Antarctica really only has one from that list, but the nature is so spectacular that it trumps everything.  I love the very real feeling of literally being at the end of the earth – how the skies look so different from anywhere else, the sunsets appear like the world is on fire, and the wildlife, especially the penguins, are not afraid of humans.

Then there’s the camaraderie of being on a small vessel with other like-minded adventurers.  I’m a photographer and enjoyed taking a photo-centric trip where people collaborated and helped each other to get and process the best shots.  While at sea we many times had group slideshows and it was enlightening to see how others interpreted the same scene completely differently.

I’m very much looking forward to returning to Antarctica and next time, I plan to SCUBA dive under the ice!


South Georgia


And which ones disappointed you, and why?


I’m an optimist and can find the good in most everything.  Sure, there may be aspects of certain countries that may not be as appealing as in others, but that’s part of the excitement of exploring – taking the good with the bad.

I’ve never had such a bad experience that would make me “disappointed” with an entire country or lead me to say I had a bad time overall.    Honestly, it’s almost impossible for me when people ask “What’s the worst country you’ve been to”, because any place new is exciting for me!




So give us a couple of travel stories that really made a difference to you.


My first time volunteering was as a photo documentarian the slums of Addis Ababa, Ethiopia, in the classroom with kids as well as following around hospice workers as they visited terminally ill patients in their huts.

There was one lady who, despite her HIV+ condition, was in such good spirits and so happy to see us.  She had two small children, the youngest was around 3 months, but looked much younger because it was severely malnourished.   The mother had been getting some formula donated from a local NGO, but it was not enough so she had been rationing it by feeding the baby only a small portion of what was needed each day.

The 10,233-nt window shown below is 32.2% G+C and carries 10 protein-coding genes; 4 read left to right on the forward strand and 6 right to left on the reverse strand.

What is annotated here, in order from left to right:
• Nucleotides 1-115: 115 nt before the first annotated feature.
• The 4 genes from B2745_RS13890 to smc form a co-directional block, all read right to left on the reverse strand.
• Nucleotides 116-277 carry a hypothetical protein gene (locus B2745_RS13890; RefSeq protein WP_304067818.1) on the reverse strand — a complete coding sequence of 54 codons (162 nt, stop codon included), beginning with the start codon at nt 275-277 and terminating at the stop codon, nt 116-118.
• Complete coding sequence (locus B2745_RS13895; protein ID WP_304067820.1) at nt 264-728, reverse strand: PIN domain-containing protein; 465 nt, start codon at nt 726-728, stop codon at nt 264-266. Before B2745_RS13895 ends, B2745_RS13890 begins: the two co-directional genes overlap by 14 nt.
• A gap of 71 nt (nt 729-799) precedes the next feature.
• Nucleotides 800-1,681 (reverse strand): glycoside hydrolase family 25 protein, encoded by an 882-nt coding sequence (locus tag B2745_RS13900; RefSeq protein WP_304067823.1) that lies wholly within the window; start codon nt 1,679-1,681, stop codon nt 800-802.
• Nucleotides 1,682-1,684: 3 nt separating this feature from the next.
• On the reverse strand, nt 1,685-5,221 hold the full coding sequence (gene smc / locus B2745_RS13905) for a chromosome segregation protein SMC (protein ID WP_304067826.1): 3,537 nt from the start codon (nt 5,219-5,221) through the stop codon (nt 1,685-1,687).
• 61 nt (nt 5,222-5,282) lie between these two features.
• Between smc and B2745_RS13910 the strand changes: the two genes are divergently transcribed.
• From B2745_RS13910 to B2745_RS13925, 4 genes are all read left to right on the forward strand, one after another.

So, the other two volunteers and I pitched in to buy a three-month supply of formula for the baby and it made all the difference in the world.  A couple months later I received a picture of her and she was thriving!

Since then, I try to volunteer whenever I’m on the road for an extended period of time, and when I’m home (at least pre-pandemic) I tutor underprivileged kids once a week.

Another impactful experience was visiting my first of many Muslim countries and interacting with, by far, the most hospitable people in the world.  I can’t tell you how many times I’ve been invited into people’s homes for home cooked meals or been refused payment for day-to-day goods or services.   Plus, for the most part, I feel safer in Muslim countries than I do back at home.

I know how many of these countries are portrayed in the media so I make it a point tell everyone who hasn’t visited a Muslim country, that they SHOULD!


Volunteering in Ethiopia


What is your weirdest travel experience?


I’ve had ridiculously good luck (knock on wood) and during the past ten years haven’t lost or had anything of value stolen while traveling.  However, after 14 months of traveling in Asia, when I was making the long journey home from West Papua to Jakarta to Tokyo to San Francisco, I had quite the scare.

On the flight from West Papua to Jakarta I was sitting in the last row, engrossed in a book and waiting patiently for everyone to de-plane.  When it was my turn to leave, I opened the overhead compartment and my bag with my passport and all my camera equipment was gone!

At this point there were no other passengers on the plane so I walked up and down the aisle, searching, but it was nowhere to be found.  I approached the flight attendant and she told me to go down the stairs and talk with a guy in a pick-up truck.